Networking is hard! It is daunting, time consuming, and often confusing — especially if you aren’t a natural. In fact, it can be down-right scary. You probably already know how valuable networking can be; it can help you get your day-to-day work done, advance your career, lead to a new job, or open new social groups. Networking has brought me several job opportunities and is how I met my wife (friends of friends, bar crawl, long story).
What is the first step?
There are 1000 and 1 things you can do to be a good networker, but let’s distill how you should start to a single item: pick one person this week to meet for lunch, grab a coffee with, or have an afterwork drink. It is that simple! Pick someone who you know, but not well — an acquaintance who you want to know better. Think about why you want to know them better:
- Are they someone who is great to know for business or your career?
- Are they someone you met at a party and would just like to know better because you think they are cool?
- Are they someone who you use to be close with, but have lost touch?
Just ask them would they like to grab a coffee or drink after work. If you are accommodating (a convenient time and place for them), they will likely say YES!
What do we talk about?
Them. You talk about them!
If you don’t believe me, go ahead and check out the classic Dale Carnegie book How to Make Friends and Influence People. In the book, he describes going to a dinner party and having a long conversation with another guest. They only spoke about the guest’s life and concerns — Carnegie asking question after question, but the guest not once asking about Carnegie. The guest ended up thinking Carnegie was the greatest person in the world, even though the guest knew nothing about Carnegie. The guest, who happened to be an influential person, became a lasting member of Carnegie’s network because he did something for him — Carnegie made him feel special.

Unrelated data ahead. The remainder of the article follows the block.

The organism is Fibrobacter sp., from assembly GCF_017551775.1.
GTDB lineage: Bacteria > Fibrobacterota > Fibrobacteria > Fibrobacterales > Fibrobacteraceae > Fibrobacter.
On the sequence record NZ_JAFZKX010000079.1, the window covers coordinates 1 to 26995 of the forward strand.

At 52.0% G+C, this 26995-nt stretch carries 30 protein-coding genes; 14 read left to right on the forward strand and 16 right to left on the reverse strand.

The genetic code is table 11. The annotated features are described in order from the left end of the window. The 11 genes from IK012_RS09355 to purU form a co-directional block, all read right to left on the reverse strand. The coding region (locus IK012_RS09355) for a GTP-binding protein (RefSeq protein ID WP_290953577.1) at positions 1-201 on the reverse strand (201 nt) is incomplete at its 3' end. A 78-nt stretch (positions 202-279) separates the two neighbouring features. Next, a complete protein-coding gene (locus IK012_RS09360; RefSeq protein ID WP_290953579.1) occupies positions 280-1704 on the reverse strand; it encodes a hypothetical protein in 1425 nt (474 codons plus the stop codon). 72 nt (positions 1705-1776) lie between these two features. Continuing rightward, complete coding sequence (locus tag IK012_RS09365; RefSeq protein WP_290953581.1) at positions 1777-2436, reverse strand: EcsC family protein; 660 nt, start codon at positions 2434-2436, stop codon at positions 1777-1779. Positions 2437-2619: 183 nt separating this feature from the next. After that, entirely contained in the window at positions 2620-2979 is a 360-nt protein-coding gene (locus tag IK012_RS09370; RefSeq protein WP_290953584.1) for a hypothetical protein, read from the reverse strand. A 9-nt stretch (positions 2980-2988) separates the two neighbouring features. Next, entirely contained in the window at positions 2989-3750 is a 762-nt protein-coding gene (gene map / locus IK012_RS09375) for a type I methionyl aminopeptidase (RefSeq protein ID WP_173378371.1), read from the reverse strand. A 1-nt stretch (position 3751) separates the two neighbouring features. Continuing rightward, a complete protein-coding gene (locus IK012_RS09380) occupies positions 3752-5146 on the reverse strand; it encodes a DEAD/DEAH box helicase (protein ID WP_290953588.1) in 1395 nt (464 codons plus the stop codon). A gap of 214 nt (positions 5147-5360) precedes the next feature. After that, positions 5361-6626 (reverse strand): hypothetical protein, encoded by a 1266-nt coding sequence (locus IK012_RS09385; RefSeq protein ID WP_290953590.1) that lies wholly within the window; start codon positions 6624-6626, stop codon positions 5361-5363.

Make it about them.
Tales like this abound: “One of the many intriguing things about Richard Branson is that he has this laser-focus eye contact. When he is talking to you, he’s not looking to his left, looking to his right, or anywhere else other than directly at you–he gives you his full attention”, says Ivan Misner. Branson makes you feel special and as if you are the only person in the world. He makes you feel important.
In other words, make it about them. Ask yourself: How can you help them, what can you do for them, how can you make their life/job easier? If you can bring value to the other person, you’ve made a strong network connection that can benefit you in the future. If you go in looking what they can do for you, well, you’ll probably get little or nothing.
But be sure to have a real conversation. Be interested in them — for real. People can always tell when someone is just being a sycophant. Find out what they are passionate about (sports, technology, lawns) and delve deep into that.
It is important you keep your network alive and active. After the meeting, build the relationship further by sending them a quick note via email, text, LinkedIn, Twitter, or Snapchat thanking them for the great conversation. In a few weeks, but no longer than a month or two, follow up with another get-together. Also, when LinkedIn notifies you of their anniversary or change of jobs, use that opportunity to contact them again. Don’t allow your network you’ve built to atrophy.
But that’s just the start. Make a personal goal of meeting with a different acquaintance every week — and track who you meet and when you meet. Check out MeetUp to find some networking events. Once you become comfortable with a weekly meetup, increase your networking to two different people a week and eventually make habitual contact with at least three different people a week. You’ll be amazed how easily you’ll get into a regular routine and how quickly you’ve strengthened and expanded your network!
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